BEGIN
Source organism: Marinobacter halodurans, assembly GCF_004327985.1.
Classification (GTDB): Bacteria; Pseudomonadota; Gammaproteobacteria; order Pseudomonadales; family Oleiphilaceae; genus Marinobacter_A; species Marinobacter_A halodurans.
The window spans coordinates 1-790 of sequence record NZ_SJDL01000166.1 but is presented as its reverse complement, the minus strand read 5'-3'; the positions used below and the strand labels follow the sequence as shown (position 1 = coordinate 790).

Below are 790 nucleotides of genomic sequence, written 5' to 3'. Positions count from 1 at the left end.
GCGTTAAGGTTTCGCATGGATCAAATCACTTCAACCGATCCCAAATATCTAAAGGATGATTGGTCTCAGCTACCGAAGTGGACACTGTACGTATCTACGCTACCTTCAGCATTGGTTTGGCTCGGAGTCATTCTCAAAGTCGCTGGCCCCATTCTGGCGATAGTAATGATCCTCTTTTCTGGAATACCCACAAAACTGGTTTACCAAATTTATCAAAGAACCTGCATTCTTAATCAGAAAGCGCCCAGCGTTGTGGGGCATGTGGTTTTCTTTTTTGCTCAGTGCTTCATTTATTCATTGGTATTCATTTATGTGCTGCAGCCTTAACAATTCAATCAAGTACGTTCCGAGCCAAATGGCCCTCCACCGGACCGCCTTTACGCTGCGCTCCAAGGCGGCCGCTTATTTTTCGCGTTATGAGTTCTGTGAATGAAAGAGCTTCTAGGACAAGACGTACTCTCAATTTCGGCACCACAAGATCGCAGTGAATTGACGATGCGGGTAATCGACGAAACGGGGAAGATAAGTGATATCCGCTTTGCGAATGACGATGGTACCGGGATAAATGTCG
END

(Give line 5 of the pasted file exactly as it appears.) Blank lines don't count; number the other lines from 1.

GCGTTAAGGTTTCGCATGGATCAAATCACTTCAACCGATCCCAAATATCTAAAGGATGATTGGTCTCAGCTACCGAAGTGGACACTGTACGTATCTACGCTACCTTCAGCATTGGTTTGGCTCGGAGTCATTCTCAAAGTCGCTGGCCCCATTCTGGCGATAGTAATGATCCTCTTTTCTGGAATACCCACAAAACTGGTTTACCAAATTTATCAAAGAACCTGCATTCTTAATCAGAAAGCGCCCAGCGTTGTGGGGCATGTGGTTTTCTTTTTTGCTCAGTGCTTCATTTATTCATTGGTATTCATTTATGTGCTGCAGCCTTAACAATTCAATCAAGTACGTTCCGAGCCAAATGGCCCTCCACCGGACCGCCTTTACGCTGCGCTCCAAGGCGGCCGCTTATTTTTCGCGTTATGAGTTCTGTGAATGAAAGAGCTTCTAGGACAAGACGTACTCTCAATTTCGGCACCACAAGATCGCAGTGAATTGACGATGCGGGTAATCGACGAAACGGGGAAGATAAGTGATATCCGCTTTGCGAATGACGATGGTACCGGGATAAATGTCG